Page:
Jump to content
RevWife

OK to claim needs?

Recommended Posts

RevWife

My wife and I have been married for 7 years. We were very sexually intimate in the beginning, but that died away three or four years ago, and now she tells me that she is asexual. I am totally cool with that. Really I am. I never wanted children, and was celibate (by choice, for various reasons) until we married. Sex is really not that important to me. However, intimacy is. She was sexually abused by her former partner, so I get that she feel is like intimacy always leads to sex, but that is not true in our case. I know she knows this in her head, but not in her heart. 

 

Every time I try to talk to her about what I need, she gets very defensive. But I really need the intimacy, physical closeness. I feel guilty about wanting to kiss my wife, and I shouldn't. I have no idea of how to address this with her. And , it hurts when she's pulling away. I try not to take it personally, but it is happening nonetheless.

 

I don't know if I am looking for support, or suggestions, just feeling kind of alone. And sad. 

 

Thanks for listening. 

  • Like 1

Share this post


Link to post
Share on other sites
Telecaster68

You'll find lots of posts from sexual partners in the 'Friends and Allies' section here.

 

Obviously no-one owes anyone else sex, and sometimes 'mixed' relationships, between sexuals and asexuals can be managed; what tends to kill of relationships is lack of communication, and intransigence/lack of compromise. And your needs for some degree of non-sexual physical intimacy are completely valid. The issue is finding a compromise that both can live with long term.

 

One approach that's worked with some couples is to write down what you want to communicate - and frame it as a relationship issue to be solved together, not her problem which needs her to be healed.

  • Like 3

Share this post


Link to post
Share on other sites
Traveler40

Welcome @RevWife. I’m sorry to hear you’re going through a rough patch. To answer your thread question, absolutely and without doubt! You are not wrong to both have and seek to fulfill needs.  The larger question it appears is how to do that with an unwilling partner?

 

Some folks seem to accept their spouses refusal to communicate.  Others have spouses that communicate, but can’t easily understand things from alternate perspectives, if at all. I see defensiveness as a way to shut down which should be unacceptable. It’s essentially a refusal to consider a partner's needs.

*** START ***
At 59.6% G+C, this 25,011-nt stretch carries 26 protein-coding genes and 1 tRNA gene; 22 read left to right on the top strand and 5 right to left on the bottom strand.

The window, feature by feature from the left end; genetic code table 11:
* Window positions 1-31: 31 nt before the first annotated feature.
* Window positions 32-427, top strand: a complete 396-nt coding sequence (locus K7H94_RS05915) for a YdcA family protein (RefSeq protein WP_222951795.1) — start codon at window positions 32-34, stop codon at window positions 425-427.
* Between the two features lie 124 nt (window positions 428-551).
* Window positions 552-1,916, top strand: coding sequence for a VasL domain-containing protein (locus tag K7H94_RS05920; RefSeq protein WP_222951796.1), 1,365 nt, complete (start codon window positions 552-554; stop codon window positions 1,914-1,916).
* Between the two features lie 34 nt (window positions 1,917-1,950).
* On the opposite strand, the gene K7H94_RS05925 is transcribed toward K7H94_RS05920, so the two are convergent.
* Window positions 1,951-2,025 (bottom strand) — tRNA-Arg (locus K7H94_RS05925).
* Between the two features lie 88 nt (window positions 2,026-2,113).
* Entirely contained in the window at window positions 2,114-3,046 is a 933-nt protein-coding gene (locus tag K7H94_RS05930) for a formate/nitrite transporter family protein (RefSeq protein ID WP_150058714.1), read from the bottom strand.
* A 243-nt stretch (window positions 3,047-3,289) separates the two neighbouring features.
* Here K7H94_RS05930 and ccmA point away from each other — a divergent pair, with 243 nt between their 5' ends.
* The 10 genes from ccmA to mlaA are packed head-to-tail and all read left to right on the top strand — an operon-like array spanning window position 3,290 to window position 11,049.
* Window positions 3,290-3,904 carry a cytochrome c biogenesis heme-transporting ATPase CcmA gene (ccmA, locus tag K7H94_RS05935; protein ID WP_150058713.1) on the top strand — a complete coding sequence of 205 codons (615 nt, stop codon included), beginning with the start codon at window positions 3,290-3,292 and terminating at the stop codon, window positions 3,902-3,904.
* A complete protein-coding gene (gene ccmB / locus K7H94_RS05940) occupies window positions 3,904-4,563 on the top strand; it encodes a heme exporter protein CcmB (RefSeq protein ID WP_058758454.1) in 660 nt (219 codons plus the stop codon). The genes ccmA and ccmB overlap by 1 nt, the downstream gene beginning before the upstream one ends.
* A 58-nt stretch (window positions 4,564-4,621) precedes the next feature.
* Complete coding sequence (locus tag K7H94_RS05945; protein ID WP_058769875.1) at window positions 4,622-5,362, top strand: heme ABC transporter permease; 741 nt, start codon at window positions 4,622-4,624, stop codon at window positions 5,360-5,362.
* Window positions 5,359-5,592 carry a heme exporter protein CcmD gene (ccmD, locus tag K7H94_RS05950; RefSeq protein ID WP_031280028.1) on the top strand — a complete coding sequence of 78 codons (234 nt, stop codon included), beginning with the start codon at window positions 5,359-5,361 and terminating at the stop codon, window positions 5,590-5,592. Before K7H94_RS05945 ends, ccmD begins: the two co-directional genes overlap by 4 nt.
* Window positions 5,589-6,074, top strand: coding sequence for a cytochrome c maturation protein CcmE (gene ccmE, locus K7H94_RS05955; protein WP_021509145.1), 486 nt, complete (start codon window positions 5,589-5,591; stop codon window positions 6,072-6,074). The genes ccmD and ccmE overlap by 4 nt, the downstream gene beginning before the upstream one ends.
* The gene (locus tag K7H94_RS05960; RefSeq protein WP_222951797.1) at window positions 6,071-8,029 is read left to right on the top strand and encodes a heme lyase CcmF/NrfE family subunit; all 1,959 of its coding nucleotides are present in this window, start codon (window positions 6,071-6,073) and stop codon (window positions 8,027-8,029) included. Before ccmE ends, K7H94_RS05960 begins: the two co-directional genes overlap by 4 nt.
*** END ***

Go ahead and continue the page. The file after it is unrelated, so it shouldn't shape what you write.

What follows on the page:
Communication is critical if you wish to work towards a mutually agreed upon compromise.  Perhaps couples therapy may help in facilitating these deeper conversations. 

  • Like 1

Share this post


Link to post
Share on other sites
uhtred
1 hour ago, RevWife said:

My wife and I have been married for 7 years. We were very sexually intimate in the beginning, but that died away three or four years ago, and now she tells me that she is asexual. I am totally cool with that. Really I am. I never wanted children, and was celibate (by choice, for various reasons) until we married. Sex is really not that important to me. However, intimacy is. She was sexually abused by her former partner, so I get that she feel is like intimacy always leads to sex, but that is not true in our case. I know she knows this in her head, but not in her heart. 

 

Every time I try to talk to her about what I need, she gets very defensive. But I really need the intimacy, physical closeness. I feel guilty about wanting to kiss my wife, and I shouldn't. I have no idea of how to address this with her. And , it hurts when she's pulling away. I try not to take it personally, but it is happening nonetheless.

 

I don't know if I am looking for support, or suggestions, just feeling kind of alone. And sad. 

 

Thanks for listening. 

Many people need intimacy in order to be happy, to feel in love. At the same time some people are unable to provide that.   All you can do is talk and see if there is a solution that works for both of you.   

  • Like 1

Share this post


Link to post
Share on other sites
RevWife

Thank you all. The real issue is communication, of course. Trauma begets trauma sometimes. I especially like the idea of writing it down and working it out together... particulalry insightful for the way we both communicate. 

 

We are both ministers, and so probably overprocess things ourselves as well. Occupational hazard. And the shutting down is  long standing practice in dealing with her birth family - and never acceptable in my birth familly so....

 

Thank you so much for understanding. 

 

Share this post


Link to post
Share on other sites

Join the conversation

You can post now and register later. If you have an account, sign in now to post with your account.

Guest
Reply to this topic...

×   Pasted as rich text.   Paste as plain text instead

  Only 75 emoji are allowed.

×   Your link has been automatically embedded.   Display as a link instead

×   Your previous content has been restored.   Clear editor

×   You cannot paste images directly. Upload or insert images from URL.


×
×
  • Create New...